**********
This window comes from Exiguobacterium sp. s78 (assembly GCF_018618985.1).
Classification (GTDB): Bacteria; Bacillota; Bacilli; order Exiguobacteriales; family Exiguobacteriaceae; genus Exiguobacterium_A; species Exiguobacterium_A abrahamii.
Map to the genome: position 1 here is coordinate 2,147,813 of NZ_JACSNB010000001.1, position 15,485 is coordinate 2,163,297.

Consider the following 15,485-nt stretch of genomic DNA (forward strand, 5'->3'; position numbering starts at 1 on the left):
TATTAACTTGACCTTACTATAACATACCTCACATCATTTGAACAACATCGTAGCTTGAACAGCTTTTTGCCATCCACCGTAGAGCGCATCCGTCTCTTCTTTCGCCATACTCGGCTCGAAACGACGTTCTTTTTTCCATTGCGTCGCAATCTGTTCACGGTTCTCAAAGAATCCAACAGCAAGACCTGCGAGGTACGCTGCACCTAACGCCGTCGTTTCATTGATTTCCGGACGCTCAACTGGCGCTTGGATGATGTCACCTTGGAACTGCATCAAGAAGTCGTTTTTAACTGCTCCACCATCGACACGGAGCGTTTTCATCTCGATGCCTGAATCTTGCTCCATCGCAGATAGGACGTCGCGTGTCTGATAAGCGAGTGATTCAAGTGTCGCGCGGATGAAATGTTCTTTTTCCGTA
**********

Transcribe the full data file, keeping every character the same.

This window comes from Exiguobacterium sp. s78 (assembly GCF_018618985.1).
Classification (GTDB): Bacteria; Bacillota; Bacilli; order Exiguobacteriales; family Exiguobacteriaceae; genus Exiguobacterium_A; species Exiguobacterium_A abrahamii.
Map to the genome: position 1 here is coordinate 2,147,813 of NZ_JACSNB010000001.1, position 15,485 is coordinate 2,163,297.

Consider the following 15,485-nt stretch of genomic DNA (forward strand, 5'->3'; position numbering starts at 1 on the left):
TATTAACTTGACCTTACTATAACATACCTCACATCATTTGAACAACATCGTAGCTTGAACAGCTTTTTGCCATCCACCGTAGAGCGCATCCGTCTCTTCTTTCGCCATACTCGGCTCGAAACGACGTTCTTTTTTCCATTGCGTCGCAATCTGTTCACGGTTCTCAAAGAATCCAACAGCAAGACCTGCGAGGTACGCTGCACCTAACGCCGTCGTTTCATTGATTTCCGGACGCTCAACTGGCGCTTGGATGATGTCACCTTGGAACTGCATCAAGAAGTCGTTTTTAACTGCTCCACCATCGACACGGAGCGTTTTCATCTCGATGCCTGAATCTTGCTCCATCGCAGATAGGACGTCGCGTGTCTGATAAGCGAGTGATTCAAGTGTCGCGCGGATGAAATGTTCTTTTTCCGTA